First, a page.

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WASHINGTON (Reuters) - Hundreds of members of the U.S. Congress signed a letter to President Donald Trump on Monday arguing that the United States should remain engaged with the conflict in Syria, saying they were "deeply concerned" about extremist groups in the country.
The Pentagon's chief spokesman is refusing to say whether the last ISIS stronghold in Syria has fallen a day after President Donald Trump announced the caliphate's demise for the fourth time in as many months.
"Wherever ISIS exists, we will continue to pursue them with our partners and allies in the region," Charles Summers told reporters on Thursday at a Pentagon media event.
When asked if the fight to clear ISIS from Syria's Middle Euphrates River Valley has ended, Summers replied, "We continue to fight against ISIS wherever they may be."
Should your friend and humble Pentagon correspondent live for another 50 years, you can expect to read a Pentagon Run-Down in 2069 about how many U.S. troops President George P. Bush III plans to leave in Syria. (Assuming, of course, that Joe Biden doesn't run in 2068.)
That's because current President Donald Trump had vowed to pull all U.S. troops from Syria back in December, but since then has agreed to leave some U.S. service members there. The White House initially said about 200 U.S. troops would remain in Syria, but government officials have since pegged the number at several hundred.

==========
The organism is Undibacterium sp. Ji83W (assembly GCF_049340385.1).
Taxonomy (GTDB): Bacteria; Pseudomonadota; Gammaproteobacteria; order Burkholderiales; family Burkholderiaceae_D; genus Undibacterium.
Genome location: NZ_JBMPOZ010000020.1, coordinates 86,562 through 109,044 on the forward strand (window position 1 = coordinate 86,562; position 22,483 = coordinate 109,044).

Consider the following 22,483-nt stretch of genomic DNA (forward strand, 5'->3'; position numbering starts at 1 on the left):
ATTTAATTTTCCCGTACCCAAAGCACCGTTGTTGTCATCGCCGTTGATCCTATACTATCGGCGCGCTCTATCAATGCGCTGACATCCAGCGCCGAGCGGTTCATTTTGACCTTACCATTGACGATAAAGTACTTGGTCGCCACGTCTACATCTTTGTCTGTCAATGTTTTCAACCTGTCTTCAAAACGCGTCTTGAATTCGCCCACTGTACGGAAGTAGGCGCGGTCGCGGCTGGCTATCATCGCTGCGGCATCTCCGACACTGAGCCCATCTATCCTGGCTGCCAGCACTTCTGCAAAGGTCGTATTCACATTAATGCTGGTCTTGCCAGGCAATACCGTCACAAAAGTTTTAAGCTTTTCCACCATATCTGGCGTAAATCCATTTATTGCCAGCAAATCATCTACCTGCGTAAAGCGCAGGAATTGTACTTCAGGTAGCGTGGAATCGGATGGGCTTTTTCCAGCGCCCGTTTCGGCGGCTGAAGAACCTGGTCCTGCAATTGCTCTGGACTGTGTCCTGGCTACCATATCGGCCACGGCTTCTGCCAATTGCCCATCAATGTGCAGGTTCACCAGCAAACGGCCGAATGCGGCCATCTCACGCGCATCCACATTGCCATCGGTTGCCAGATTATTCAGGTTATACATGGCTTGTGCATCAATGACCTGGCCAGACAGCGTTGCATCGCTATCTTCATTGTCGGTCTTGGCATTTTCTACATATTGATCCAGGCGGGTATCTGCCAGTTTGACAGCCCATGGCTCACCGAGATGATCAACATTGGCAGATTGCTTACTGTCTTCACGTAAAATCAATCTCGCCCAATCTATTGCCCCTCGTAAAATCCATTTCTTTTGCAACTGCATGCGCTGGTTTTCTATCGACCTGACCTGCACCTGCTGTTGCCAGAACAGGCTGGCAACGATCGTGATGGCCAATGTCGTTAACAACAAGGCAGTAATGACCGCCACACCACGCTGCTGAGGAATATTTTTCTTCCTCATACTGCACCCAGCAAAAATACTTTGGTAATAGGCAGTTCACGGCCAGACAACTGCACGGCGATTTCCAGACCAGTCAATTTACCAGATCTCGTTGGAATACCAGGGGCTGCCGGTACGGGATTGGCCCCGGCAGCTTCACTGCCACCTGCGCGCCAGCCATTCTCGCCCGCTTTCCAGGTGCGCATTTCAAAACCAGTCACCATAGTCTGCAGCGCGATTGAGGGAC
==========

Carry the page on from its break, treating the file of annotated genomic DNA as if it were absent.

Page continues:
Now the Wall Street Journal is reporting that up to 1,000 U.S. troops could make up the residual force in Syria. The Pentagon pushed back on that story unusually hard, presumably because defense officials are terrified that Trump will think the military is trying to force him to commit more troops to Syria.
BAGHOUZ, Syria (Reuters) - The operation to take Islamic State's last enclave in eastern Syria looked close to an end on Wednesday, with no sign of clashes as U.S.-backed fighters said they were combing the area for hidden jihadists.
BEIRUT (Reuters) - Iran and Syria on Monday demanded the United States withdraw its troops from Syria, and the Damascus government threatened to defeat Washington's Kurdish allies by force if they did not submit to the return of state authority.
GENEVA (Reuters) - ISIS is down to its last few hundred fighters and less than a square kilometer of land in a battle for its final Syrian stronghold, although it may have 15,000-20,000 armed adherents in Syria and Iraq, U.S. envoy James Jeffrey said on Friday.